Feeds

The ‘subversive adult Disneyland’ where iPods track your every move

El Reg visits the Museum of Old and New Art, where IT budgets are boundless

High performance access to file storage

David Walsh invented what he calls “a money mine”, and when he decided to spend some of its contents on an art gallery, he gave his IT team more than four years to provide the best visitor experience of any museum in the world.

That team now rates their work on the gallery as a “dream project”, thanks to Walsh’s no-compromises attitude and an environment in which different disciplines pulled together. A more-or-less-limitless budget also helped.

The 51 year old Walsh was able to offer this work environment because he is a professional gambler who devised a betting system that works so well there's conjecture about whether he's a billionaire or merely a multi-millionaire many times over.

However large his fortune, he's been able to spend at least $AUD100m on art, amassing a collection that outgrew first his home and then a small museum.

His new creation, Hobart’s Museum of Old and New Art (MONA), can hold a lot more of his booty and was designed as "a subversive adult Disneyland". Since opening in 2011 it has become one of the planet’s hottest artistic attractions.

The Museum is unashamedly an expression of Walsh's tastes and interests and has polarised the art world, thanks to exhibits like Cloaca, a machine that makes a spectacle of food turning into faeces. Within the walls of the museum you’ll also find the pelt of a kitten, staked out as if it were a bearskin rug, and The Epic of Gilgamesh written in binary on the walls of a maze.

Technology infuses many exhibits, with one of the first works on display, bit.fall, offering a waterfall that connects to the Net to find words trending in news. Those words are squirted out by a row of nozzles which generate a cascade of disintegrating droplets-as-script.

Watch Video

Technology is also thrust into every visitor's hands when they arrive, in the form of an iPod touch on a lanyard. ‘The O’, as the device is dubbed, locates visitors as they move about MONA’s galleries and offers content – audio, text and video - pertinent to nearby artworks. Each work offers a chance to cast a vote – the options are Love or Hate – with results presented instantly so visitors can see how their tastes match those of previous visitors.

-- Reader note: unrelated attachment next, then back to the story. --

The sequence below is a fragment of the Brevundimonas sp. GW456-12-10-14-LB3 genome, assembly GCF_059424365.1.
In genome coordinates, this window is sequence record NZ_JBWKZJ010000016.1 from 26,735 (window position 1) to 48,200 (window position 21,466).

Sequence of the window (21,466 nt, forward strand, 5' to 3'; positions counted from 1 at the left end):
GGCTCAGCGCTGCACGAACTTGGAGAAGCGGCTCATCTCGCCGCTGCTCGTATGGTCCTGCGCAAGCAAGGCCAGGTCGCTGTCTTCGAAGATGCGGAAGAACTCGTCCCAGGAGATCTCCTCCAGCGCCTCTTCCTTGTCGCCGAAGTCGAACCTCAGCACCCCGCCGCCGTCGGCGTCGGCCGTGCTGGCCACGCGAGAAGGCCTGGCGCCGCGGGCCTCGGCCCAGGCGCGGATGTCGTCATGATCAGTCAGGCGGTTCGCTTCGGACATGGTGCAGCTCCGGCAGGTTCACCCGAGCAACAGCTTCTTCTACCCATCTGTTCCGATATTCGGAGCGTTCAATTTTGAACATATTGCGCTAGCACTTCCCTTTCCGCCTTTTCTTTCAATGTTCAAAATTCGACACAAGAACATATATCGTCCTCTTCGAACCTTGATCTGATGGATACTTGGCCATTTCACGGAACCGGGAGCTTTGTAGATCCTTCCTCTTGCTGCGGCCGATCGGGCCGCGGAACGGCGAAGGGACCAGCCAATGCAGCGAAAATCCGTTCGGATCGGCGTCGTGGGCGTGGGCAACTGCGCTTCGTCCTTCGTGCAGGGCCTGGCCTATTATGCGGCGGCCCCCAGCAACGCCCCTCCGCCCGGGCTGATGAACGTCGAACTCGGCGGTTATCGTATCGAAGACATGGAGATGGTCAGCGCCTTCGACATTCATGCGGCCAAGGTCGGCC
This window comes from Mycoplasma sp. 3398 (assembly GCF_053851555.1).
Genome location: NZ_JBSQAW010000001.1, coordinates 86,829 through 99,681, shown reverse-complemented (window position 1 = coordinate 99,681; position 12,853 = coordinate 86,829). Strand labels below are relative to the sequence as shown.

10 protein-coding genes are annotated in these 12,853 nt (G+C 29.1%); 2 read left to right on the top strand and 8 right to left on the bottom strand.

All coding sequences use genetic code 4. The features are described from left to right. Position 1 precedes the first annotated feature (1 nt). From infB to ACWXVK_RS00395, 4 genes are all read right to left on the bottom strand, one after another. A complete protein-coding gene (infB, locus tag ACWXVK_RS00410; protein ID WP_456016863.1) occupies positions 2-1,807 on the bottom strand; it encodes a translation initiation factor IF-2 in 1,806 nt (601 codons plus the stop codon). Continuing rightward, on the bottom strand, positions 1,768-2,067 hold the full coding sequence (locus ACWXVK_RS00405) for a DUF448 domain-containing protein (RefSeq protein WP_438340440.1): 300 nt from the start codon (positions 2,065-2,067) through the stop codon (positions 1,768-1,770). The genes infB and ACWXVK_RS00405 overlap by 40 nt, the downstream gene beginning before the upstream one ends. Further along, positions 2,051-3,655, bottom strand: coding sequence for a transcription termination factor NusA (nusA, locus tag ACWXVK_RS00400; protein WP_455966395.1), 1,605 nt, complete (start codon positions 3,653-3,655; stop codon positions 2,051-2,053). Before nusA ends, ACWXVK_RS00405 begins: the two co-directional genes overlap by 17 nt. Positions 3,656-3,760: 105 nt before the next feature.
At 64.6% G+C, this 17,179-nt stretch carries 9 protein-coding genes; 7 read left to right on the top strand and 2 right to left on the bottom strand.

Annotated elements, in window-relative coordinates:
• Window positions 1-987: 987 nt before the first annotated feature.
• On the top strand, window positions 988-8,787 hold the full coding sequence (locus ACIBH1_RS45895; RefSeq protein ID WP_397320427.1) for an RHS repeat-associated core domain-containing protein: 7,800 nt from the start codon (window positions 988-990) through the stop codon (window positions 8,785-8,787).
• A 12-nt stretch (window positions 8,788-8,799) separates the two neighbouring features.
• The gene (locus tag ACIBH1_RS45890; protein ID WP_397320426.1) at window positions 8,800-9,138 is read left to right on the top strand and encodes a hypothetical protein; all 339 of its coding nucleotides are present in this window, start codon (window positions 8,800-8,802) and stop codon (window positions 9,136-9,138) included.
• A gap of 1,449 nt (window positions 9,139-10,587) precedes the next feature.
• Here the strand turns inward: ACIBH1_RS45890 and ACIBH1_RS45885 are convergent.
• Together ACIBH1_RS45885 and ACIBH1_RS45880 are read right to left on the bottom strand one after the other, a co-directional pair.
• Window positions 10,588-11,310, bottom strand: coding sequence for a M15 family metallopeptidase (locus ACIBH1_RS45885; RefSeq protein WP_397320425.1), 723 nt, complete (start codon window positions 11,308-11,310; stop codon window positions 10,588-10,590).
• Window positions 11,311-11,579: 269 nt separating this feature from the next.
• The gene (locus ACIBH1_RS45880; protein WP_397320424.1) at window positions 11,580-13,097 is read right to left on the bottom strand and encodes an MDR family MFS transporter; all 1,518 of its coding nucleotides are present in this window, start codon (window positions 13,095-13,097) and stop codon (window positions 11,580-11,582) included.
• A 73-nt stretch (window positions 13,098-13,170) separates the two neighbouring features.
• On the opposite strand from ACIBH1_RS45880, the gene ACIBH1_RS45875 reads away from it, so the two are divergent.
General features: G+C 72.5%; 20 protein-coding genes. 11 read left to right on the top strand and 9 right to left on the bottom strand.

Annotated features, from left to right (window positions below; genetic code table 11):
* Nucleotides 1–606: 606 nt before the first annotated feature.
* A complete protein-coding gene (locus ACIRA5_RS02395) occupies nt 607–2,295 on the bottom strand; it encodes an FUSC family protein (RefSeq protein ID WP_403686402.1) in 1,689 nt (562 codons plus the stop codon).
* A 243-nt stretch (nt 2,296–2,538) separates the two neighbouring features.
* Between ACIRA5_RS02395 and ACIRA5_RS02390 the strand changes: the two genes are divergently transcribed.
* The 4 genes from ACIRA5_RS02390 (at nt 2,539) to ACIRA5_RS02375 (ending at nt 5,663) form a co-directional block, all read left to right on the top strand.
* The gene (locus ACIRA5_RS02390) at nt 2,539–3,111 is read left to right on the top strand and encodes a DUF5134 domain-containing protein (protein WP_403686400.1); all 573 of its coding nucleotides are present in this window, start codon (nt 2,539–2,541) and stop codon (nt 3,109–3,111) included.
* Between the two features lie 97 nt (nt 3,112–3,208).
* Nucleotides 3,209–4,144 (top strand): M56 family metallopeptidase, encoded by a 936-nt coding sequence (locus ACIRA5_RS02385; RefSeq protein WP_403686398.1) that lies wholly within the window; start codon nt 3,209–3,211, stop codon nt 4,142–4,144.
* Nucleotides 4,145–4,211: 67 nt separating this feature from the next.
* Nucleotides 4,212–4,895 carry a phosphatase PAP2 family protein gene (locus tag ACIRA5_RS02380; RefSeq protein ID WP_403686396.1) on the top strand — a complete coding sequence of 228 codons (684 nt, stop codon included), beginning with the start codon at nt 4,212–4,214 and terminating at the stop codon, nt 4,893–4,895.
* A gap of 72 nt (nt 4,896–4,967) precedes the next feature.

At the end of a visit, The O uploads a list of all the artworks a visitor beholds to the web, so that visitors can re-live their visit.

High performance access to file storage

Next page: Secrets of the O

More from The Register

next story
A black box for your SUITCASE: Now your lost luggage can phone home – quite literally
Breakfast in London, lunch in NYC, and your clothes in Peru
Broadband Secretary of SHEEP sensationally quits Cabinet
Maria Miller finally resigns over expenses row
Skype pimps pro-level broadcast service
Playing Cat and Mouse with the media
Beat it, freetards! Dyn to shut down no-cost dynamic DNS next month
... but don't worry, charter members, you're still in 'for life'
Like Google, Comcast might roll its own mobile voice network
Says anything's possible if regulators approve merger with Time Warner
EE dismisses DATA-BURNING glitch with Orange Mail app
Bug quietly slurps PAYG credit - yet EE denies it exists
Turnbull leaves Australia's broadband blackspots in the dark
New Statement of Expectations to NBN Co offers get-out clauses for blackspot builds
Facebook claims 100 MEEELLION active users in India
Who needs China when you've got the next billion in your sights?
prev story

Whitepapers

Mainstay ROI - Does application security pay?
In this whitepaper learn how you and your enterprise might benefit from better software security.
Five 3D headsets to be won!
We were so impressed by the Durovis Dive headset we’ve asked the company to give some away to Reg readers.
3 Big data security analytics techniques
Applying these Big Data security analytics techniques can help you make your business safer by detecting attacks early, before significant damage is done.
The benefits of software based PBX
Why you should break free from your proprietary PBX and how to leverage your existing server hardware.
Mobile application security study
Download this report to see the alarming realities regarding the sheer number of applications vulnerable to attack, as well as the most common and easily addressable vulnerability errors.